Back to Newsnight. The one with Emily Maitlis, doing her best to play the hand she was dealt by the rogue faction, for it must have been they who invited a notorious activist for the Palestinian cause, and, let’s face it, a rabid Jew-hater, into the studio to demonise Israel.
“Listen. I am an expert on people being uprooted, and transported. I am a Palestinian. And I and hundreds and thousands of Palestinians were really and properly transported from our homeland, many into refugee camps so it wasn’t an idea, it wasn’t a little thing on Facebook, it was a reality. I know all about that.”
It’s understandable that Ghada Karmi wants us to see it this way. To give her the benefit of the doubt, she probably genuinely sees it that way herself.
But you have to concede, whichever side you’re on, that Ghada has adopted the emotive term ‘transported’ for a very good reason. It emotes Jews riding in cattle trucks to the death camps. You might call this a kind of cultural appropriation.
History tells us that the Palestinian Nakba was not ‘transportation’. On other occasions Ghada herself has used the more accurate term: ‘fled’.
The fact is that Karmi is a well-known activist who devotes herself to advocating the right of Palestinian refugees to return to their ‘homeland’, Israel. Several million of them, wielding the symbolic key.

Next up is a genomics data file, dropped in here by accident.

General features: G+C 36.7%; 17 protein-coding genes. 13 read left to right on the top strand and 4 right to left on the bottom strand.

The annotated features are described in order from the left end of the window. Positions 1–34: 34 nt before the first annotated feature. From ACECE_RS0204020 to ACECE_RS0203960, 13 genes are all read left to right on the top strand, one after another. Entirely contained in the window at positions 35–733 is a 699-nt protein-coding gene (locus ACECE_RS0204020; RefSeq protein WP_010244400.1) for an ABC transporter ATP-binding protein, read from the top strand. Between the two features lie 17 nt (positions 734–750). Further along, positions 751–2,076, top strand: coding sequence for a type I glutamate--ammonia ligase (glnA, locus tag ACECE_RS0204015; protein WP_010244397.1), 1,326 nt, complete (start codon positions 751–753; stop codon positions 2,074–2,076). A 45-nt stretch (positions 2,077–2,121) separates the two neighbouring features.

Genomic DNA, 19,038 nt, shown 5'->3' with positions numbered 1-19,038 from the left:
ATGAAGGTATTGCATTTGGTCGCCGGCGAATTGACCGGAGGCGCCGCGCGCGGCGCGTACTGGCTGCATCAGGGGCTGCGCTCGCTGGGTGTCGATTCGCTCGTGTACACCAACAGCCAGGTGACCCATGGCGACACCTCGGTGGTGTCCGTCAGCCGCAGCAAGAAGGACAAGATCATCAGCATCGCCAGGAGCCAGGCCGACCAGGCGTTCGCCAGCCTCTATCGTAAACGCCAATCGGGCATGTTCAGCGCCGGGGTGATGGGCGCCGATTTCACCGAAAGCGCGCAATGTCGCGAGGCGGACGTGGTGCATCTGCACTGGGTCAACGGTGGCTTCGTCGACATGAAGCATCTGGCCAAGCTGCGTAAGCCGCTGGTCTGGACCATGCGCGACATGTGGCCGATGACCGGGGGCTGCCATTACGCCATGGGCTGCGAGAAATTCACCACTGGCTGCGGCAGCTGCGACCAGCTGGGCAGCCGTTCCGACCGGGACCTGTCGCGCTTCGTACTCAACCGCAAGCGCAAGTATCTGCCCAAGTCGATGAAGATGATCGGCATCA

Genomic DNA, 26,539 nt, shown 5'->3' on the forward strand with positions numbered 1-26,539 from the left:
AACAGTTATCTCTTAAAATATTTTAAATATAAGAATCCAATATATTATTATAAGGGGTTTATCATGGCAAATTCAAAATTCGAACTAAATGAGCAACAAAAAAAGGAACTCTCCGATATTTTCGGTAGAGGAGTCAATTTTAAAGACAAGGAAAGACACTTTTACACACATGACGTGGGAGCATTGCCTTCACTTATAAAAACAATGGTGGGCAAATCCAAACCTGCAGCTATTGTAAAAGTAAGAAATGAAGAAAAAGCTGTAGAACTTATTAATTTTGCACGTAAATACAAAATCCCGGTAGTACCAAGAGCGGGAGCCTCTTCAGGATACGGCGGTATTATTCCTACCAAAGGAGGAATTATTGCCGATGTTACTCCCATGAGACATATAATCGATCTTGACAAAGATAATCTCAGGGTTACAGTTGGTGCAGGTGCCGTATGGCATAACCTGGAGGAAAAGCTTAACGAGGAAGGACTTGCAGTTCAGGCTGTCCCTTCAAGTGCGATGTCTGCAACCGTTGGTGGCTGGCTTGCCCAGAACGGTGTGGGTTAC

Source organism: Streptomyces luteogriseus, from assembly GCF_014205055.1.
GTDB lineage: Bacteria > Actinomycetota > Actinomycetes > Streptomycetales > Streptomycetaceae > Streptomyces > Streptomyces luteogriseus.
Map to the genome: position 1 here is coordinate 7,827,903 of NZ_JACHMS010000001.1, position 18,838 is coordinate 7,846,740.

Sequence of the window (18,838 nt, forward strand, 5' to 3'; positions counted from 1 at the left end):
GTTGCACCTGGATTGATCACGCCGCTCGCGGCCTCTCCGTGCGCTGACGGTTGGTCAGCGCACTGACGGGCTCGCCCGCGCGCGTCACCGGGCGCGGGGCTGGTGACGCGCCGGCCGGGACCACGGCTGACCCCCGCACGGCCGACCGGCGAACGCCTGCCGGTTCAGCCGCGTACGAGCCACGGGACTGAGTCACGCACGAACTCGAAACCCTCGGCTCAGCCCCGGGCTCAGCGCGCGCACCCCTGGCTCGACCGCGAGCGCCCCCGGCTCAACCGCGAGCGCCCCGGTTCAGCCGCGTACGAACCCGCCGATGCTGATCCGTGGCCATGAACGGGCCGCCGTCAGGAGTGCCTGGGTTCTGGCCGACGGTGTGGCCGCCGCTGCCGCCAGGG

This blog by Noru Tsalic puts the other side of the story:
“ the vast majority of ‘Palestine refugees’ have not fled from anywhere or anything – in fact they tend to live in the countries where they were born, many of them for 3-4 generations.”
To qualify as a Palestinian refugee, you just have to be the descendant (paternal line only) of someone who resided in the British Mandate of Palestine for a minimum of two years before 1948. Your qualifying ancestor could have been a worker from Jordan “who, in 1946, found work harvesting oranges in a Jewish orchard.”
The original refugees are currently outnumbered by UNRWA employees who are funded by taxpayers to feed, clothe and supply these people and their 4 million plus descendants with healthcare and education, etc.
This preferential (and incomprehensible) interpretation of refugee entitlement is uniquely applicable to Palestinian refugees. No others on this Earth.
As for being uprooted or ‘transported’, Arab leaders were responsible for creating the 1948 exodus, using scare tactics so that the intended Arab war of the destruction of the State of Israel could go ahead unimpeded. They promised the Jews would be defeated in a few days. Some Arabs chose to flee, escape, shelter, while others stayed where they were.
“In April 1948 great-great-granddaddy fled to Jordan, having heard that the Jews are coming to kill all men, rape all women and eat all babies.”
I don’t know Ghada Karmi’s particular story, but she likes to say that her family were transported. Perhaps they were driven out, perhaps they were amongst the ones who made a wrong decision, and fled; unlike the Arab families who chose to stay where they were, and made the right decision. You start a war, you risk losing it.